Prince Harry and Meghan are gone with the Wind­sors

Antelope Valley Press - - OPINION - Mau­reen Dowd

In­ever had much use for the queen. Maybe it’s the Ir­ish in me. As Win­ston Churchill said: “We’ve al­ways found the Ir­ish a bit odd. They refuse to be English.”

Or maybe it’s the Amer­i­can in me. We did go to an aw­ful lot of trou­ble to break away from that corgi-and-gin-lov­ing racket 244 years ago.

At some vis­ceral level, though, Amer­ica must re­gret be­ing torn away from the royal fam­ily. How else to ex­plain our en­dur­ing fas­ci­na­tion with dy­nas­ties? Hav­ing spent my ca­reer cov­er­ing four dys­func­tional po­lit­i­cal dy­nas­ties, I rebel more than ever at the idea that bi­ol­ogy en­ti­tles you to au­thor­ity.

The ghost of Diana gone rogue an­i­mates the frac­tured fairy tale of Meghan and Harry, and their in­tem­per­ate at­tempt to up­end cen­turies of starchy rules and break away from the Firm.

Princess Di’s dan­ger­ous tango with the tabloids left Harry with no taste to play that game again, es­pe­cially with streaks of racism against Markle added to the mix. He re­cently con­fessed that ev­ery click or flash of a cam­era brought mem­o­ries of his mother’s death rac­ing back into his mind.

I cov­ered Diana’s first trip as the Princess of Wales to Amer­ica in 1985. She seemed happy then, in that year be­fore Charles re­sumed his re­la­tion­ship with Camilla Parker Bowles. She and the prince shared amused eye con­tact, winks and teas­ing re­marks.

Nancy Rea­gan planned an evening of can­dlelit danc­ing at the White House wor­thy of a 24-year-old Cin­derella in a mid­night blue vel­vet gown. The first lady ar­ranged for the Ma­rine Band to play “Night Fever” as John Tra­volta spun a eu­phoric Diana around the floor. (“She’s a great lit­tle mover,” he said af­ter­ward.)

I won­dered how Prince Charles would deal with a young wife with so much star power, ab­sorb­ing so much at­ten­tion. We were all mes­mer­ized when she tucked her chin down in that shy pose and cast that mod­est yet saucy look up at us.

The an­swer was: He did not deal with it well. Twelve years later, when the unimag­in­able tragedy hit, the royal ice cubes were fu­ri­ous at the ex­pec­ta­tion that they should emote for the woman who had pub­licly ripped the monar­chy as a blood­less, soul­less gang and chris­tened her­self the Pris­oner of Wales.

The Firm was out of its depth then, and it is again now. How can the queen and Prince Philip and Prince Charles pos­si­bly un­der­stand the de­sire of Meghan and Harry to re­brand as a Goop­ish life­style en­ter­prise? The news that they have ap­plied to trade­mark hun­dreds of items, from socks to hood­ies, un­der the “Sus­sex Royal” logo makes Wal­lis Simp­son’s ex­ile in the Ba­hamas, spent match­ing the color on the walls to her face pow­der, seem pos­i­tively monas­tic.

Can you re­ally call your­self “fi­nan­cially in­de­pen­dent” when all you’re do­ing is cash­ing in on the royal name?

Given the state of the world and the im­plo­sion of the Bri­tish Em­pire — with Scots once more con­tem­plat­ing an off ramp, Ir­ish unity in play, Aus­tralia on fire and Boris John­son trick­ing the queen into sus­pend­ing Par­lia­ment in a Brexit ploy — it is hard to feel sorry for the Duchess of Sus­sex com­plain­ing that her di­a­monds are heavy. The pathos for Markle, trapped in a de­signer cage, goes only so far.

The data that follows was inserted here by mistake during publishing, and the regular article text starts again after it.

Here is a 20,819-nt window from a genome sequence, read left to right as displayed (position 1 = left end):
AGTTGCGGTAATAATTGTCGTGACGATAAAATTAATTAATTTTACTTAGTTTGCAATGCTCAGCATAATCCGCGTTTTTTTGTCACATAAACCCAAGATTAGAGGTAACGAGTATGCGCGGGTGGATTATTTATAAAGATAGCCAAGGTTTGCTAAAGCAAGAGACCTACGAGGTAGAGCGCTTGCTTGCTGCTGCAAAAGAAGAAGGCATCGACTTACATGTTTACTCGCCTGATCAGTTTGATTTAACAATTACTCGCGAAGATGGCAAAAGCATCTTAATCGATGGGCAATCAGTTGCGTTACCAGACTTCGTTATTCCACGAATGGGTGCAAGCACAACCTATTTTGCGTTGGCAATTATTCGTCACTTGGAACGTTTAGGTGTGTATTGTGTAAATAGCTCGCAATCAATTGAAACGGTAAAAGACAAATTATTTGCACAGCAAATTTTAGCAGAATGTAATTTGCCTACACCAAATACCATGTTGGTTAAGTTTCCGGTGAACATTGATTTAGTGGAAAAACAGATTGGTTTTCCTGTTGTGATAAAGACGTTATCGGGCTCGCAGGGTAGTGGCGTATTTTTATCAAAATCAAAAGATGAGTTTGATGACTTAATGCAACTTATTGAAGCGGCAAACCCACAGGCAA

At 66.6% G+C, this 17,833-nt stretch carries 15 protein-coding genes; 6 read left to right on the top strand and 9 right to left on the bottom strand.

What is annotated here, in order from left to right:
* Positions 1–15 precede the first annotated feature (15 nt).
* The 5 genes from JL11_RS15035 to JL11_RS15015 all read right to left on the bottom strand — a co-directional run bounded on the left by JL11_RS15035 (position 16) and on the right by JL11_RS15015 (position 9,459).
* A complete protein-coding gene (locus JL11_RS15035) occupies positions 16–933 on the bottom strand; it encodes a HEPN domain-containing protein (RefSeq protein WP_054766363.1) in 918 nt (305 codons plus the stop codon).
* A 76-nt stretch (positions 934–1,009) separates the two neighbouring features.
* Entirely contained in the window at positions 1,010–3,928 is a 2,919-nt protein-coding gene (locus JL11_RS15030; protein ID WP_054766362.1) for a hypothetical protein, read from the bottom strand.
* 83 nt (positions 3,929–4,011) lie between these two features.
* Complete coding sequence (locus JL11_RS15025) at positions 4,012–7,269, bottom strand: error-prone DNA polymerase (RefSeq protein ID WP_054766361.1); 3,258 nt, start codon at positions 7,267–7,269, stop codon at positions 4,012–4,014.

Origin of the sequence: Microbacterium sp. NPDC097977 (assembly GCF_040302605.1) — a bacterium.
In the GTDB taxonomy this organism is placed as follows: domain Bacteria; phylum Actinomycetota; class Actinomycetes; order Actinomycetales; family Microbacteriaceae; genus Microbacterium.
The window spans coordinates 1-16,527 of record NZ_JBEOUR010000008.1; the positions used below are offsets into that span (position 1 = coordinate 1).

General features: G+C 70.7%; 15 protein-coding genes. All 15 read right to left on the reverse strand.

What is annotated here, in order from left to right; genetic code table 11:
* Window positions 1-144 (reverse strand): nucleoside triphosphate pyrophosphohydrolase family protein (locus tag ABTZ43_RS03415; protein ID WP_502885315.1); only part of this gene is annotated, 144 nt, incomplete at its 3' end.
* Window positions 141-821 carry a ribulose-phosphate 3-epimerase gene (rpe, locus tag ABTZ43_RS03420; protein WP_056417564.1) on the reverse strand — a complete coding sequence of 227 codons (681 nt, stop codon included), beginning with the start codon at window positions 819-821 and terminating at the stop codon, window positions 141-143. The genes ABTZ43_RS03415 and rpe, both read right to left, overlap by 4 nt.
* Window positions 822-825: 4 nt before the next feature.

It’s easy for roy­als to come to North Amer­ica, where they are lav­ishly em­braced as celebri­ties with­out all those pesky re­stric­tions about class and role. (See “The Crown” episode about a wild, im­bib­ing Princess Mar­garet charm­ing LBJ.)

Still, I think Meghan Markle should have wielded her wo­ke­ness where it is most needed — in Buck­ing­ham Palace. She could have chan­neled the Oba­mas, who did a mag­nif­i­cent job of ris­ing above racist taunts and work­ing within the in­sti­tu­tion to im­print a new im­age of racial pos­si­bil­ity in Amer­ica.

Markle had al­ready suc­cess­fully brought a re­fresh­ing dose of semi-rad­i­cal chic to the royal fam­ily. Her vis­its to a mosque that housed Lon­don­ers dis­placed by the Gren­fell Tower fire led to her putting out a 2018 cook­book, the pro­ceeds of which went to the vic­tims.

At its best, the monar­chy has been able to lift up peo­ple, as it did dur­ing the blitz in World War II.

I saw that abil­ity to al­chem­ize emo­tions and opin­ions when I cov­ered the queen on her visit to Ireland in 2011, the first by a Bri­tish monarch in a cen­tury. It was im­pos­si­ble not to be im­pressed watch­ing her speak Gaelic and of­fer­ing re­gret about how Bri­tain had made Ireland suf­fer, bow­ing her head at the scene of Bloody Sun­day and the Gar­den of Re­mem­brance, the sa­cred ground for slain Ir­ish pa­tri­ots.

The Ir­ish started out skep­ti­cal, but by the end of her visit, many were call­ing her “Betty” on Twit­ter.

The queen of Eng­land holds out the idea that she and her fam­ily should have some sort of ves­ti­gial moral au­thor­ity. But with the Prince Andrew im­broglio in the seraglio of Jeffrey Ep­stein, and with Harry’s run for the Hol­ly­wood Hills, it is clear that many in her fam­ily are not in­ter­ested in moral au­thor­ity.

The col­lapse of the au­thor­ity of the Bri­tish monar­chy mir­rors the col­lapse of au­thor­i­ties gen­er­ally, scarred by years of scan­dals about cler­gy­men abus­ing chil­dren, ath­letes beat­ing up girl­friends and univer­sity of­fi­cials ac­cept­ing bribes.

And yet, even if the roy­als’ role in the cul­ture is now akin to the Kar­dashi­ans, it wasn’t cool for Meghan and Harry to pants the 93-year-old queen, defy her instructio­ns, dump their Megxit plan on In­sta­gram and in­ten­sify the sad split be­tween the broth­ers. (If ever there was a time for some dry gin . ... )

What’s the rush to give up real in­flu­ence to be an In­sta­gram in­flu­encer? Be­sides, who un­fol­lows their own grand­mother?

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